Good Business Leaders Use Intuition to Make Decisions

ImageDecision making is constant in business. Advancing products, engaging employees, responding to customers all while keeping a careful eye on the bottom line. It is the basic function of a leader to be continuously selecting priorities and taking action. Multitasking and constant awareness come with the territory of being in charge. The only stop to the ongoing process is shut-eye. Not resting, deep sleep.

Every person, whether in a leadership role or not, confronts hundreds, thousands even tens of thousands instinctual decisions throughout a given day. Some are instantaneous, or as we classify “automatic”, while others require in-depth analysis. We all have an internal analytic engine, taking everything we know, we collect and can reference based on experience to churn out a decision. We are the greatest sources of our own big data!

As technologists find ways to host, gather and exploit bytes by the billions and trillions of data from others, our own brain functions as the largest processor of data. Enabling us to act quickly or deliberately, at the speed of which best suits the need for a decision. Not everyone utilizes their “big data” engine in the best way, whether from a lack experience or knowledge, impairment or perhaps ignorance to what the data shows. The result, bad decisions.

In business, some can be plagued by the constant role as Decider-in-Chief. This often results in procrastination or delayed decisions. The common impact is action taken “too late”. The organization depends on a leader to make impromptu decisions, while also taking deliberate actions to lead to the “best” decision given a certain set of facts. Organizations need deciders to execute plans, activate programs and assign activities that drive results.

Good leaders often have a good sense of intuition. They use gut check analysis and set plans into action, without the noticeable analysis that others might use in trying to determine the path forward.  Where did they acquire such skill?  Repetitive decision making. Leaders know they have to make decisions, they are accustomed to their role and have the experience of accepting fault and risk with taking action. This training builds confidence and a strong basis for intuition. Making decisions over and over again in practice builds an intuitive leader.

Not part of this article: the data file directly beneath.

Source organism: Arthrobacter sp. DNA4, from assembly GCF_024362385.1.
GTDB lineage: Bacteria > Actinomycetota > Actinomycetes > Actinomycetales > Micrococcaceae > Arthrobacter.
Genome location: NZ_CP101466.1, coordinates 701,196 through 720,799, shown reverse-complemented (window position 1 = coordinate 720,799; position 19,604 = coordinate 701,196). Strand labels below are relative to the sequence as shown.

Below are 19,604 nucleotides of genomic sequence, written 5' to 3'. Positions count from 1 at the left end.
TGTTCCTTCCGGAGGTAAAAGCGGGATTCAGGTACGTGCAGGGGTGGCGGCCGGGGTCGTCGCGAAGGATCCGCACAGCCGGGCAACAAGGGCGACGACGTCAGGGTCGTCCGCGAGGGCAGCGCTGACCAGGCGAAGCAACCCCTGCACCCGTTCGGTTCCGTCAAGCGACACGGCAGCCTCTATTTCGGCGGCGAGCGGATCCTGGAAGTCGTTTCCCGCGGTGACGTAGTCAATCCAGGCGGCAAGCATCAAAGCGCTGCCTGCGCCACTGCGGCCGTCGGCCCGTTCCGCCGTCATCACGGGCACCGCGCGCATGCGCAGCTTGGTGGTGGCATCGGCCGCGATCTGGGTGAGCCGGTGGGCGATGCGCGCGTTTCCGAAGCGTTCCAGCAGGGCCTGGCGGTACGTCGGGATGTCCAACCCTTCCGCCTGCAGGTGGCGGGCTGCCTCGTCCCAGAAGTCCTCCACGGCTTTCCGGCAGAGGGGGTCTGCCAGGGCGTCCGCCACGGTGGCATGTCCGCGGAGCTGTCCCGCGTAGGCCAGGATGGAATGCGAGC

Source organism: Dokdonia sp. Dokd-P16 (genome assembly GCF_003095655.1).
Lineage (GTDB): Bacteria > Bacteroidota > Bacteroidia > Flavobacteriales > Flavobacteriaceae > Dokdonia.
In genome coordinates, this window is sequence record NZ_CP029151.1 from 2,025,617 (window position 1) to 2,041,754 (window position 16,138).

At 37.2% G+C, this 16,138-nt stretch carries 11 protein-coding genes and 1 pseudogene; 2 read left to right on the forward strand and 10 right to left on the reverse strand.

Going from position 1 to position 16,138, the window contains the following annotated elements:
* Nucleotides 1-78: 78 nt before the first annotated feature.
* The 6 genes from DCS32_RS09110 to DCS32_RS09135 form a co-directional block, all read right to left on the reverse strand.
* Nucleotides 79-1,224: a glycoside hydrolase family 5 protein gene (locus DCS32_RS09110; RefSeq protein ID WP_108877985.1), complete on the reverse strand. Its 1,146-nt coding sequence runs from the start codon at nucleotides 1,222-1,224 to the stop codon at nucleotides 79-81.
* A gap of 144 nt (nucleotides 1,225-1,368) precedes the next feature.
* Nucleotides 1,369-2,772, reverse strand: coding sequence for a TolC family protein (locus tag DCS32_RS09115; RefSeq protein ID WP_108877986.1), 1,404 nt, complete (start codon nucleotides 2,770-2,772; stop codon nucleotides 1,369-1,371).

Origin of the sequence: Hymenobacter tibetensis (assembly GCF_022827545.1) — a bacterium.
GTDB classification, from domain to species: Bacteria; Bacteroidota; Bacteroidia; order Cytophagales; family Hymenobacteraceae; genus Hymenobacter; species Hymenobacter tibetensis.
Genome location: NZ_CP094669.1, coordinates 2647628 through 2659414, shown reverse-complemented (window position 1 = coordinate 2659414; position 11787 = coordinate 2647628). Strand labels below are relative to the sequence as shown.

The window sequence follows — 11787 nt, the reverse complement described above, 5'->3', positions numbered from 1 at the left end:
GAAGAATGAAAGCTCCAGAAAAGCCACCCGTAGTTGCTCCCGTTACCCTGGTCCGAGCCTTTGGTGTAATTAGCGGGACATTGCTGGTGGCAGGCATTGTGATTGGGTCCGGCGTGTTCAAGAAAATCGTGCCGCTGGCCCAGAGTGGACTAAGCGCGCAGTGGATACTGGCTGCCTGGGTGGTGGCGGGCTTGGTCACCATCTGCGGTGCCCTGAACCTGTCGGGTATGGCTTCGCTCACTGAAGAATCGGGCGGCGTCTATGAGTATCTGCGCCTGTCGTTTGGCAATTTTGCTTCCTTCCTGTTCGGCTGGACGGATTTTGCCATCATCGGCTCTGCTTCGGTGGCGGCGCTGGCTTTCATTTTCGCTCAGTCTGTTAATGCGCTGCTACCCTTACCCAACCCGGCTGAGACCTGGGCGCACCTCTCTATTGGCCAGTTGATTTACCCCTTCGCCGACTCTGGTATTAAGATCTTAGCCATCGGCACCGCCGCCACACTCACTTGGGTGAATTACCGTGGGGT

Some researchers claim that intuition results in a physical experience, a shiver, an image or the often unexplained deja vu.  Others may use the intuitive nature of a dream to set a plan into action. The remembrance seems to create a comfort in the decision, having the sense of knowing the outcome. Beyond the intangible means from which confidence results, the facts are that when decisions are needed, strong leaders will act. Knowing inaction often results in increased pressure, stress and potential problems, making a decision, right or wrong, seems to give a sense of relief.  Decisions invoke power and progress.

There is no magic in intuition, it’s brain power. It is knowledge. Intuition is using information, filtering and making a judgment based on experience. The continuous practice of using intuition creates a platform to control quality of decisions and use of perception or quick insight, without compromising confidence.

Intuition is not “inherent”, it is learned.  The origin of the word dates back to the 1400’s as a reference to contemplation. There are many times that intuition will lead to proven conclusions; however, a leader will not always use it quickly and without process. There is often a misnomer that intuition means instant, without regard for facts or experience. It does not. It means using your better judgement and trusting your thoughts, your ideas and your role as a decision maker. It is using your intuition to move forward.

Your time is limited, so don’t waste it living someone else’s life. Don’t be trapped by dogma – which is living with the results of other people’s thinking. Don’t let the noise of others’ opinions drown out your own inner voice. And most important, have the courage to follow your heart and intuition.” – Steve Jobs

Jamie Glass, President and CMO at Artful Thinkers @jglass8

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Patience is a Vice and Virtue in Business

iStock_000017171991XSmallPatience is virtuous when it empowers you to use good judgement. Patience is a vice when it is used as an excuse or method of procrastination.

Patience has a role in every aspect of business. Patience can be a virtue when leaders need time to evaluate and research the benefits and risks associated with critical business decisions. Patience can also be a vice when it hinders progress or is used by leaders to stall or delay difficult decisions.